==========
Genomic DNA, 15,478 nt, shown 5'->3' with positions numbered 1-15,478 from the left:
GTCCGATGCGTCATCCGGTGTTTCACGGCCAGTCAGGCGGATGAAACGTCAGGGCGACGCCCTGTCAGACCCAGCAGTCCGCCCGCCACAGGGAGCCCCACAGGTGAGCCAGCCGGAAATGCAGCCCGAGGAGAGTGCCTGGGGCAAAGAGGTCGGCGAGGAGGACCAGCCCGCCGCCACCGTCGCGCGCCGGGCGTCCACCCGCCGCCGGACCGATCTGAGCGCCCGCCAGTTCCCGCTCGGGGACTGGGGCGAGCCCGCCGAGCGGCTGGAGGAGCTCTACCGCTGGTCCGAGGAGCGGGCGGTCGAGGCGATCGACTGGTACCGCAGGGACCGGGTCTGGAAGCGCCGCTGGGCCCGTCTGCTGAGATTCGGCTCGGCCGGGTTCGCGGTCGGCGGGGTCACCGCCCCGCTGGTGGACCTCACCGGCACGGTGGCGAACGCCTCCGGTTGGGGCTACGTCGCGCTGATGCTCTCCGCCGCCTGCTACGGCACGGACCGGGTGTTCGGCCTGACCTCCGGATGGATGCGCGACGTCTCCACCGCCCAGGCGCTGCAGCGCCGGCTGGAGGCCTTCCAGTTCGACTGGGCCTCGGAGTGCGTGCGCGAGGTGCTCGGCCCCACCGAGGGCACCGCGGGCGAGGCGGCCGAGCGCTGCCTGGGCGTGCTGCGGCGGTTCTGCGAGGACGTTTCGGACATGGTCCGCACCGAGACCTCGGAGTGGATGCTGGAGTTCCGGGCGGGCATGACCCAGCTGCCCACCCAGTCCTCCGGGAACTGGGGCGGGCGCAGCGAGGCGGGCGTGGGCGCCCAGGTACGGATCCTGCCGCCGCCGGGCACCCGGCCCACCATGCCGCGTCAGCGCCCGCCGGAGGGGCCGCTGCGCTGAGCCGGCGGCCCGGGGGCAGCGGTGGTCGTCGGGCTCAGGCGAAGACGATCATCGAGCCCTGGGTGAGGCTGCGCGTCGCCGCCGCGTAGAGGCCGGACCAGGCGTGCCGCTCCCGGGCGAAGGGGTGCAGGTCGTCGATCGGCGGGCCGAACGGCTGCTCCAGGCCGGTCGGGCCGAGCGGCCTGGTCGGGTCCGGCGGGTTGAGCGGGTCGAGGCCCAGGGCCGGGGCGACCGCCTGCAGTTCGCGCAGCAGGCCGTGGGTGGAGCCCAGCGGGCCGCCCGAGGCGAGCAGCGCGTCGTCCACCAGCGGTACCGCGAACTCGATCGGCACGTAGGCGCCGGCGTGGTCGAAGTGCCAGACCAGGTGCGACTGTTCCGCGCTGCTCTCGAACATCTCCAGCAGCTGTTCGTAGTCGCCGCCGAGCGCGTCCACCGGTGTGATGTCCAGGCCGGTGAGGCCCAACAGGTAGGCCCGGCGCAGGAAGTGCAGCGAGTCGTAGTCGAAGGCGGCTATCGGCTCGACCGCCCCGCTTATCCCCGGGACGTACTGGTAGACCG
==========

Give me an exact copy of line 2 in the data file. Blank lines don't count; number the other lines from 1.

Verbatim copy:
GTCCGATGCGTCATCCGGTGTTTCACGGCCAGTCAGGCGGATGAAACGTCAGGGCGACGCCCTGTCAGACCCAGCAGTCCGCCCGCCACAGGGAGCCCCACAGGTGAGCCAGCCGGAAATGCAGCCCGAGGAGAGTGCCTGGGGCAAAGAGGTCGGCGAGGAGGACCAGCCCGCCGCCACCGTCGCGCGCCGGGCGTCCACCCGCCGCCGGACCGATCTGAGCGCCCGCCAGTTCCCGCTCGGGGACTGGGGCGAGCCCGCCGAGCGGCTGGAGGAGCTCTACCGCTGGTCCGAGGAGCGGGCGGTCGAGGCGATCGACTGGTACCGCAGGGACCGGGTCTGGAAGCGCCGCTGGGCCCGTCTGCTGAGATTCGGCTCGGCCGGGTTCGCGGTCGGCGGGGTCACCGCCCCGCTGGTGGACCTCACCGGCACGGTGGCGAACGCCTCCGGTTGGGGCTACGTCGCGCTGATGCTCTCCGCCGCCTGCTACGGCACGGACCGGGTGTTCGGCCTGACCTCCGGATGGATGCGCGACGTCTCCACCGCCCAGGCGCTGCAGCGCCGGCTGGAGGCCTTCCAGTTCGACTGGGCCTCGGAGTGCGTGCGCGAGGTGCTCGGCCCCACCGAGGGCACCGCGGGCGAGGCGGCCGAGCGCTGCCTGGGCGTGCTGCGGCGGTTCTGCGAGGACGTTTCGGACATGGTCCGCACCGAGACCTCGGAGTGGATGCTGGAGTTCCGGGCGGGCATGACCCAGCTGCCCACCCAGTCCTCCGGGAACTGGGGCGGGCGCAGCGAGGCGGGCGTGGGCGCCCAGGTACGGATCCTGCCGCCGCCGGGCACCCGGCCCACCATGCCGCGTCAGCGCCCGCCGGAGGGGCCGCTGCGCTGAGCCGGCGGCCCGGGGGCAGCGGTGGTCGTCGGGCTCAGGCGAAGACGATCATCGAGCCCTGGGTGAGGCTGCGCGTCGCCGCCGCGTAGAGGCCGGACCAGGCGTGCCGCTCCCGGGCGAAGGGGTGCAGGTCGTCGATCGGCGGGCCGAACGGCTGCTCCAGGCCGGTCGGGCCGAGCGGCCTGGTCGGGTCCGGCGGGTTGAGCGGGTCGAGGCCCAGGGCCGGGGCGACCGCCTGCAGTTCGCGCAGCAGGCCGTGGGTGGAGCCCAGCGGGCCGCCCGAGGCGAGCAGCGCGTCGTCCACCAGCGGTACCGCGAACTCGATCGGCACGTAGGCGCCGGCGTGGTCGAAGTGCCAGACCAGGTGCGACTGTTCCGCGCTGCTCTCGAACATCTCCAGCAGCTGTTCGTAGTCGCCGCCGAGCGCGTCCACCGGTGTGATGTCCAGGCCGGTGAGGCCCAACAGGTAGGCCCGGCGCAGGAAGTGCAGCGAGTCGTAGTCGAAGGCGGCTATCGGCTCGACCGCCCCGCTTATCCCCGGGACGTACTGGTAGACCG